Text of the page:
Staphorst Travel Guide – A Blast from the Past*.

Staphorst is a small village nestling in the middling rump of Holland, quite close to the end of the rainbow and just to the right of the back end of beyond. I’m still not quite sure where it is. I know my plane landed somewhere in Holland, after that it was all a bit of a blur. My blindfold and the heavily-tinted car windows didn’t help.

There is a great deal of secrecy surrounding Staphorst. Nobody knows where it is and it doesn’t appear on any maps, possibly. Tall reeds grow all around the boundaries and there are those that say strange things happen there.

Incidentally, I was supposed to be impressed by all this hocus-pocus.

I’d gone to Holland to see a company in Meppel. They’d volunteered to arrange all my accommodation for me, and they thought I’d enjoy staying somewhere wacky like Staphorst.

The driver, who wasn’t a company employee, told me all about the village. Apparently it was a religious community and very strictly regulated.

“Sounds like it’s going to be a laugh a minute,” I murmured to myself in the back of the car.

He went on to tell me that they disapprove of most modern things including cars, television, abortions and blood transfusions. I had no doubt that they would probably disapprove of a lot of my bad habits too.

They wear traditional Dutch costume and go to church not once, but twice, on Sundays, just for the fun of it. The roads into the village are also closed on Sundays, and no work at all can be carried out on the Sabbath. Likewise all the shop windows must be shuttered, both to ward off temptation and to stop the goods on display ‘working’ on behalf of the shop-owner.

I had a reasonably pleasant start to my stay. Rather than talk business, the owner of the company insisted on ferrying me around the village’s canals.


We eventually left the quiet waterways and houses behind and drifted silently into a huge man-made lake. This still and placid lake goes on for miles, but never gets any deeper than two feet. So there was bugger-all chance of the tedium being interrupted by us being attacked by a killer whale, or even a killer stickleback for that matter.

My room in Staphorst was interesting enough. It was a large double-room above a restaurant, in fact I think it might have been the only guest-room they had. I believe it was also the village’s bridal suite, so no doubt whole generations of Staphorsters had been conceived upon my bed. I looked for clues, but they’d obviously changed the sheets since the last wedding. Although that may have only been the night before as Staphorst has one of the highest birth-rates in Europe.

Presumably they aren’t too keen on contraception either.


The bed was unusual in that it was located in a recess in the wall (to the left of the chair). Once you’d climbed up into the bed, you closed the little doors behind you to shut out all the light. This it did, apart from two tiny pinpricks in the eyes of the portrait on the wall.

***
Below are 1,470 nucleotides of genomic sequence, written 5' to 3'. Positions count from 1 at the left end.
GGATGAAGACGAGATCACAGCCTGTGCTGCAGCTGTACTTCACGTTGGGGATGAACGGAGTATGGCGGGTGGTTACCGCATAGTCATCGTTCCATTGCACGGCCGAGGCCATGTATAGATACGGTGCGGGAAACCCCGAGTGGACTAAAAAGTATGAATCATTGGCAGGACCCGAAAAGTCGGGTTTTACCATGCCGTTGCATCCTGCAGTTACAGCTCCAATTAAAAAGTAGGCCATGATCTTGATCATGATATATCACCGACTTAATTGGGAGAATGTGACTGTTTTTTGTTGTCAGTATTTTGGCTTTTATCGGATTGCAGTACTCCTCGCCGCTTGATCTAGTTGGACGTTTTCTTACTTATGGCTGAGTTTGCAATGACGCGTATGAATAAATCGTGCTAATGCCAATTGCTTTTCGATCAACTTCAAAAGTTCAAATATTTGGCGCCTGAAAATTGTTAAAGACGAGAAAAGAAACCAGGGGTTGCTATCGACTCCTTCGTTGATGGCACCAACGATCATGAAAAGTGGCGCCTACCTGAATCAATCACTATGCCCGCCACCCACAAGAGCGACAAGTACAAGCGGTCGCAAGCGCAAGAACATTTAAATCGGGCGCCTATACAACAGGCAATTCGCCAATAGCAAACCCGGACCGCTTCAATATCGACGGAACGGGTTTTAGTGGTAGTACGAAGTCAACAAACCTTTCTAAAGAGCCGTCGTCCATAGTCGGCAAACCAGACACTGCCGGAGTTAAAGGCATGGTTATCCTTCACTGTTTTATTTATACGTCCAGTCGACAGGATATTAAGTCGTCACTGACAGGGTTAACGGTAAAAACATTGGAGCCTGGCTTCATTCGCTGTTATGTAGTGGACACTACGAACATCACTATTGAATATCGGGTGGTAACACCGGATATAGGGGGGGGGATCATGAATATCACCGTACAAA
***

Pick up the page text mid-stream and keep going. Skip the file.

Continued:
The restaurant was good, nay excellent. Upon the owner’s recommendation I had their specialty thirteen-course meal, and it was probably one of the best meals I’ve ever had. He also brought me bottle after bottle of fine wine.

I was the only one dining there that evening and I’d occasionally catch a glimpse of the kitchen staff staring at me from across the room. The owner, though, never looked up from obsessively sharpening his knife on a grindstone.

I retired early as the meal and the wine had made me sleepy. The kitchen staff were silent as they watched me ascend the stairs. One of the girls genuflected. I smiled at her uneasily and, rather than return my look, she hastily cast her eyes down to the floor.

I awoke in the morning, covered in sweat, and immediately noticed that I was now missing an arm.

My shock on discovering this was short-lived when I remembered that the car-driver had told me that the nocturnal amputation of a limb is a traditional custom in this hidden part of Holland.

In this increasingly globalised world, where people and places are becoming increasingly homogenised, we should all respect local traditions. We should not complain too loudly, even when they cause us some minor inconvenience. This world is composed of many beliefs, religions and creeds and we should be tolerant of them, lest one day we lose those essential differences and thus we lose the need to travel to see them.

I wish I hadn’t brought two suitcases though.

*Blast from the Past – This is somewhere I’ve not visited recently, however I must have written about it at some point as I’ve just found it in my archive. So, now its getting an airing on this website. My apologies if any of the facilities or attractions I’ve mentioned no longer exist. Indeed, due to rising sea levels, bush fires or military invasion by one of our crazier world leaders, the place itself may no longer exist. In which case I wouldn’t bother going there.

To see my travel guides about other places in The Netherlands click here.